Do you ever find your eyes glazing over as you read your hydro bill? We’ve been there! As you make your way further into the list of line items, it can feel like things are making less and less sense. Hydro companies don’t bother to provide a context for these charges—but that’s where we can help!
In the last 3 posts of our “Your Hydro Bill Explained” blog series, we provided you with information on various aspects of your monthly charges including:
In this post, we’d like to do some housecleaning. There are a couple of items near the bottom of your bill that seem pretty unconnected to your own electricity usage. To make sense of them, we’d like to provide a context by telling you the story of how they got there. So settle back and prepare to learn about the energy industry in Ontario!
Debt Retirement Charge
Where did this debt come from? Great question—the debt was accumulated as the old Ontario Hydro built our current systems for electricity generation and transmission. So this Debt Retirement Charge is similar to a mortgage on a house. We’re currently paying off the money we borrowed to build Ontario’s electrical infrastructure!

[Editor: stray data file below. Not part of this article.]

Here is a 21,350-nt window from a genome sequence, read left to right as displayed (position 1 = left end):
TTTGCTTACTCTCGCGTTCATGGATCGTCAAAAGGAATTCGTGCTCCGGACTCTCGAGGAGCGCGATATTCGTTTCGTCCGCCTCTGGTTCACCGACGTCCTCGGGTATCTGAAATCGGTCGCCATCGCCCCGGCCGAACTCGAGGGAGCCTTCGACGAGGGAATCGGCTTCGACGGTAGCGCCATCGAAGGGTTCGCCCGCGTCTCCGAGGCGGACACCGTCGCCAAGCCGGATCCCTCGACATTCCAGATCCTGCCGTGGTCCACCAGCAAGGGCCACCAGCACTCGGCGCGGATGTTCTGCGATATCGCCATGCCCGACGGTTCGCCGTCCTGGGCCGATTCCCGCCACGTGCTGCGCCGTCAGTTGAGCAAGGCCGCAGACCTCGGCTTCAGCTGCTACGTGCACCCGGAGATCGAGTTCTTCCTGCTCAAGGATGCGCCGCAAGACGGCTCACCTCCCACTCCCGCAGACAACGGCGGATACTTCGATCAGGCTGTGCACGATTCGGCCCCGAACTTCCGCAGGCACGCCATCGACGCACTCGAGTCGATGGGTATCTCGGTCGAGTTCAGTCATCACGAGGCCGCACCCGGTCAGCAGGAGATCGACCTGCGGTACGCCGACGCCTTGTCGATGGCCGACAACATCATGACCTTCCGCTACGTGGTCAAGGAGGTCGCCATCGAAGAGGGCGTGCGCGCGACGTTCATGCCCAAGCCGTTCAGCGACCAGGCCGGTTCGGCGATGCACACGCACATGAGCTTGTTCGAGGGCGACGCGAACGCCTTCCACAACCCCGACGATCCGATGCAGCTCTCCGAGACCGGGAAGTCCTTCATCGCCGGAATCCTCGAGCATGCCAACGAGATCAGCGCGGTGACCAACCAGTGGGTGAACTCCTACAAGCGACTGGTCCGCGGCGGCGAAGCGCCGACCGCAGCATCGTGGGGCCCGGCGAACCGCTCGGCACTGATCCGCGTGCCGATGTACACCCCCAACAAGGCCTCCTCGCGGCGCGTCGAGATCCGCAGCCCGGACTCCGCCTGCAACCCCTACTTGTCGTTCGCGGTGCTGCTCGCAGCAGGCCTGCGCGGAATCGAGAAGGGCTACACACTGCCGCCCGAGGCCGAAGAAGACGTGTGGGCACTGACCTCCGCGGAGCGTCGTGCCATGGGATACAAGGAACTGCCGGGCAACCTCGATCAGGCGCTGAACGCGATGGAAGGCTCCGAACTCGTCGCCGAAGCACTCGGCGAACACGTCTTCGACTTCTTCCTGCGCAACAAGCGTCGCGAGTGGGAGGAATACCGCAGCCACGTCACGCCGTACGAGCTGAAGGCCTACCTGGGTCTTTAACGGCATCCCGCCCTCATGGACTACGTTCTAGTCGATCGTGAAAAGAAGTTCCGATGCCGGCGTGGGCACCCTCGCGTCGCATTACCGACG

As you may know, Ontario Hydro ceased operations in 1999 and was reorganized into five separate companies (one of which is Hydro One). Around the same time, the OEFC (Ontario Electricity Financial Corporation) was established to “manage and retire” the former Ontario Hydro’s debt. They’re the ones who implemented the Debt Retirement Charge.
Want to hear the good news? We’ve almost done with it! Effective on January 1st, 2016, all residential-class users will be exempt from the Debt Retirement Charge. Further exemptions are available to general service-class users—check out the Ontario Ministry of Finance website for more details.
Ontario Clean Energy Benefit
Who is eligible to receive this benefit? According to the Ministry of Energy website, the OCEB is available to families, farms and small businesses who “receive energy from a utility or suite-metering provider.” Currently, it benefits;
4 million residential users
400,00 small businesses and farms
How much do you save? The Ontario Clean Energy Benefit provides a 10% rebate on the first 3,000 kWh of your monthly bill. Families use an average of 800 kWh/month, so you probably don’t need to worry about going over the limit at home! If you do, you’ve got another problem on your hands…
This benefit is offered to help Ontario families, farms and small businesses transition to a cleaner, modern electricity system.The 10% rebate is applicable to the following:
Your electricity charges
Your delivery & regulatory charges
Your debt retirement charge
We hope the story is clear to you now! If you’d like to learn more about your hydro bill, check our other blogs.
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